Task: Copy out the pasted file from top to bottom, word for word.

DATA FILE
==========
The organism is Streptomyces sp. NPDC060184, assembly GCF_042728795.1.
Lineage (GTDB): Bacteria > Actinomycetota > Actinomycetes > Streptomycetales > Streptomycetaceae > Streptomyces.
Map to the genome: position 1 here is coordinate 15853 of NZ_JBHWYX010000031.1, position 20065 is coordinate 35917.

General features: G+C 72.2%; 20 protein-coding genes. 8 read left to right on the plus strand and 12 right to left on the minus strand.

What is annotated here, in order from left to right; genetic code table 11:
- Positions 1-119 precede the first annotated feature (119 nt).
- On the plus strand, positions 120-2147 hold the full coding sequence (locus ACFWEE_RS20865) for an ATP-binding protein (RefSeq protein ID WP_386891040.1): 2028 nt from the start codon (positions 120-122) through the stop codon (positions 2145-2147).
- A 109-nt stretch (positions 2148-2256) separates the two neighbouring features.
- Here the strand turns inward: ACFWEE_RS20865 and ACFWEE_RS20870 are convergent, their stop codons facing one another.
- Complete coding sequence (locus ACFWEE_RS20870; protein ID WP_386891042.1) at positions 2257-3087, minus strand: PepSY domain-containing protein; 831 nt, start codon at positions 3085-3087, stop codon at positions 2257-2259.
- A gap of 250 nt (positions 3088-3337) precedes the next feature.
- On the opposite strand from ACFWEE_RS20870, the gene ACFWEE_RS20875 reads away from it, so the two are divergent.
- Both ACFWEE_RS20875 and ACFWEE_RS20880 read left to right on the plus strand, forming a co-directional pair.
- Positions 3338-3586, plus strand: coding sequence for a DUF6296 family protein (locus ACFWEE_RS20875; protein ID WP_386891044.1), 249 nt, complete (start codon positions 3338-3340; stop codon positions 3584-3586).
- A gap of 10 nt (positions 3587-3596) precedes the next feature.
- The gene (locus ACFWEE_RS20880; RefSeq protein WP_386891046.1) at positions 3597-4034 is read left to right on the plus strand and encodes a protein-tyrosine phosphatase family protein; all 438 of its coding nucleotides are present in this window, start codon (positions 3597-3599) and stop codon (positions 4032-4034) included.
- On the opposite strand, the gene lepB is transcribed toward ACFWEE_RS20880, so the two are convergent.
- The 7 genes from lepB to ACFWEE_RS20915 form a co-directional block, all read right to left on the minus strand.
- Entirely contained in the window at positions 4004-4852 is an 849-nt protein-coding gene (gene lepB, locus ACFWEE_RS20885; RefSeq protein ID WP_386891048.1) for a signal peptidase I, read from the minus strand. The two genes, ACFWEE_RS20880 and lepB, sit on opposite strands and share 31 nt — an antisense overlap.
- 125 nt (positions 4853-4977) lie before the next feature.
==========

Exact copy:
The organism is Streptomyces sp. NPDC060184, assembly GCF_042728795.1.
Lineage (GTDB): Bacteria > Actinomycetota > Actinomycetes > Streptomycetales > Streptomycetaceae > Streptomyces.
Map to the genome: position 1 here is coordinate 15853 of NZ_JBHWYX010000031.1, position 20065 is coordinate 35917.

General features: G+C 72.2%; 20 protein-coding genes. 8 read left to right on the plus strand and 12 right to left on the minus strand.

What is annotated here, in order from left to right; genetic code table 11:
- Positions 1-119 precede the first annotated feature (119 nt).
- On the plus strand, positions 120-2147 hold the full coding sequence (locus ACFWEE_RS20865) for an ATP-binding protein (RefSeq protein ID WP_386891040.1): 2028 nt from the start codon (positions 120-122) through the stop codon (positions 2145-2147).
- A 109-nt stretch (positions 2148-2256) separates the two neighbouring features.
- Here the strand turns inward: ACFWEE_RS20865 and ACFWEE_RS20870 are convergent, their stop codons facing one another.
- Complete coding sequence (locus ACFWEE_RS20870; protein ID WP_386891042.1) at positions 2257-3087, minus strand: PepSY domain-containing protein; 831 nt, start codon at positions 3085-3087, stop codon at positions 2257-2259.
- A gap of 250 nt (positions 3088-3337) precedes the next feature.
- On the opposite strand from ACFWEE_RS20870, the gene ACFWEE_RS20875 reads away from it, so the two are divergent.
- Both ACFWEE_RS20875 and ACFWEE_RS20880 read left to right on the plus strand, forming a co-directional pair.
- Positions 3338-3586, plus strand: coding sequence for a DUF6296 family protein (locus ACFWEE_RS20875; protein ID WP_386891044.1), 249 nt, complete (start codon positions 3338-3340; stop codon positions 3584-3586).
- A gap of 10 nt (positions 3587-3596) precedes the next feature.
- The gene (locus ACFWEE_RS20880; RefSeq protein WP_386891046.1) at positions 3597-4034 is read left to right on the plus strand and encodes a protein-tyrosine phosphatase family protein; all 438 of its coding nucleotides are present in this window, start codon (positions 3597-3599) and stop codon (positions 4032-4034) included.
- On the opposite strand, the gene lepB is transcribed toward ACFWEE_RS20880, so the two are convergent.
- The 7 genes from lepB to ACFWEE_RS20915 form a co-directional block, all read right to left on the minus strand.
- Entirely contained in the window at positions 4004-4852 is an 849-nt protein-coding gene (gene lepB, locus ACFWEE_RS20885; RefSeq protein ID WP_386891048.1) for a signal peptidase I, read from the minus strand. The two genes, ACFWEE_RS20880 and lepB, sit on opposite strands and share 31 nt — an antisense overlap.
- 125 nt (positions 4853-4977) lie before the next feature.